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Wednesbury soldier who survived bullet in head

By Black Country Bugle  |  Posted: March 26, 2014

By Gavin Jones

  • Carnaby Ansdell is second from right in the third row from the front, with moustache

  • Official recognition from the Coldstream Guards of Carnaby's part in the war

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MANY of our menfolk have traditionally joined their local regiment in times of war – for most Black Country lads that would have meant the Staffords or the Worcesters.

But there are plenty of men who chose other regiments for various reasons, often based miles from home; and when huge numbers of soldiers were wiped out in one go during the First World War, decimating their regiments, new recruits were often called up and sent to whoever needed them most.

The latter could well have been the reason why Carnaby Ansdell, the soldier second from right in the third row from the back, joined the Coldstream Guards in 1916, which is when the picture was taken.

Our thanks to his grandson, Brian Ansdell, for bringing this photo to us. He tells us that Carnaby, who was running a pub in Wednesbury with his wife Sarah when he was called up, was a Lewis machine gunner, and once out at the front, at the Somme, he was shot in the head. By some miracle he survived; the bullet passing straight through and out of his mouth.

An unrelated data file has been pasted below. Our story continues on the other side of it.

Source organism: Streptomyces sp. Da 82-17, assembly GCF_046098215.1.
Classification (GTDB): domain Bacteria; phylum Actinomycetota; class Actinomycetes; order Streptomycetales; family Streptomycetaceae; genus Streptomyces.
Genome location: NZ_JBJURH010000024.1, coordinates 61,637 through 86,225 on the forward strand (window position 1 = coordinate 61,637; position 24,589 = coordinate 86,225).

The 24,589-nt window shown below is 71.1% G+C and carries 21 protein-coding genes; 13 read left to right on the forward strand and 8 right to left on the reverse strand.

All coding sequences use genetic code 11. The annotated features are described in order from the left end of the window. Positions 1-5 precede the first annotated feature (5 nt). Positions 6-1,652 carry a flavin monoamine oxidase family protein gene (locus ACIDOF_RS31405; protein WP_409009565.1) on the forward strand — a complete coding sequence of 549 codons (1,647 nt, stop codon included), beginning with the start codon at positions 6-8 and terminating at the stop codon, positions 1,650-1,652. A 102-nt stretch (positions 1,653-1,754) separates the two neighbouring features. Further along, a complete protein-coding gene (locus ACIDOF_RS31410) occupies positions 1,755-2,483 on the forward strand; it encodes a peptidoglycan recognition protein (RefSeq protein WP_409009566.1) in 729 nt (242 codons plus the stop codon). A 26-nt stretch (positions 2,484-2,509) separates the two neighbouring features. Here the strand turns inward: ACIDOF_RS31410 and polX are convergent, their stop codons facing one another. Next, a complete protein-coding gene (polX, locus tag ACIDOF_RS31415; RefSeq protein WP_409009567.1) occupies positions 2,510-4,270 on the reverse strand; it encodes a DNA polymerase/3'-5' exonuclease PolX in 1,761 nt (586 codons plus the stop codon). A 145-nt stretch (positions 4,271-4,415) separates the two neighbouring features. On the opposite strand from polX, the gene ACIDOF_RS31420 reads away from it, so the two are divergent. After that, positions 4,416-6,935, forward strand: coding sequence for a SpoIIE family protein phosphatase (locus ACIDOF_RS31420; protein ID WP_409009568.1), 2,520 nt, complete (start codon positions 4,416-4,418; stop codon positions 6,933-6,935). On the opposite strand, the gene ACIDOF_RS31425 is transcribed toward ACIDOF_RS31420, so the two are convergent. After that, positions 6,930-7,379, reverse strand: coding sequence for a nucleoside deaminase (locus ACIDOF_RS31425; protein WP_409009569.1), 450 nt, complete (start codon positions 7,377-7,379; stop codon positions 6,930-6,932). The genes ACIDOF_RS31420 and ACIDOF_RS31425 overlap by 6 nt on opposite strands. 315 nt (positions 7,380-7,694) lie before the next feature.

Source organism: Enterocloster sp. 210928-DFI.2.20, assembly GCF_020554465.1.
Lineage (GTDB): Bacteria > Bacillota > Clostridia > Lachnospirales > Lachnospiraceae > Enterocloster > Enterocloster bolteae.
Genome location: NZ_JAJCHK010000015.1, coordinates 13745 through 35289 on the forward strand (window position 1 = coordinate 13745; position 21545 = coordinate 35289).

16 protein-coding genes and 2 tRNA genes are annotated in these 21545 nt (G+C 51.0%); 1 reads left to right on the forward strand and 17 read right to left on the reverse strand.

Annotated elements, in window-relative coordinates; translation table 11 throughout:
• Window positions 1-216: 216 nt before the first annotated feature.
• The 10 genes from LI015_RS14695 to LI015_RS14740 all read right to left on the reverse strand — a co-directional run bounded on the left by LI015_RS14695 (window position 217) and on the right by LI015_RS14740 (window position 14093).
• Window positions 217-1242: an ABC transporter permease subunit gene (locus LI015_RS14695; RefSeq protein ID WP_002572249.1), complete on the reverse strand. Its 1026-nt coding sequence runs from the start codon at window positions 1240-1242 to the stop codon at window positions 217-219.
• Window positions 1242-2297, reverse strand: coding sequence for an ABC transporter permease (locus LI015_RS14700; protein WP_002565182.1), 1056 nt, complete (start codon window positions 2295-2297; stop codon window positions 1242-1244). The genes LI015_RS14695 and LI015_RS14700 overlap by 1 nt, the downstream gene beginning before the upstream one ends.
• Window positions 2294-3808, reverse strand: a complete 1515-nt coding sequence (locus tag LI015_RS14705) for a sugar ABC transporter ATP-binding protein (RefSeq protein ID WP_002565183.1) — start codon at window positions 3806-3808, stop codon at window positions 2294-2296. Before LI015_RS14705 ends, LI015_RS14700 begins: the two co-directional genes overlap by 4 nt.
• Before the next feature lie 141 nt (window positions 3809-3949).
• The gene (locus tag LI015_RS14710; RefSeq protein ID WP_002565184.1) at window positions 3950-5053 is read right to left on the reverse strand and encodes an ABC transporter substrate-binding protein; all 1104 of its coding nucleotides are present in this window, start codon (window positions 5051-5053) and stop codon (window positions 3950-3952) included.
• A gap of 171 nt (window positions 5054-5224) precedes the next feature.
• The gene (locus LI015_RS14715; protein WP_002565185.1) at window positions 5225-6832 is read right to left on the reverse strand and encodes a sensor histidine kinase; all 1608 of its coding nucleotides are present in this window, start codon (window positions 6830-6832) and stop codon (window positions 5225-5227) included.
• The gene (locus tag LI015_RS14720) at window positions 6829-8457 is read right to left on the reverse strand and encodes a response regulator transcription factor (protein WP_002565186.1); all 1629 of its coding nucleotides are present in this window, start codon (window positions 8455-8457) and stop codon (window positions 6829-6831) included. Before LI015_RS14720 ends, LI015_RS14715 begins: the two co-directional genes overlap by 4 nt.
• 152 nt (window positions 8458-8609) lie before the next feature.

Carnaby managed to return to working life once the war was over, and in fact you may have seen him in our 20 February edition, when he was pictured at the Regent Cinema in Dudley in 1948, alongside actress Ann Crawford in his role as the cinema's commissionaire.

The picture is unlikely to have been taken in the Black Country, but there is every chance there were other local lads called up alongside Carnaby Ansdell. If you should recognise anyone, please get in touch by letter, phone, or email: gjones@blackcountrybugle.co.uk.

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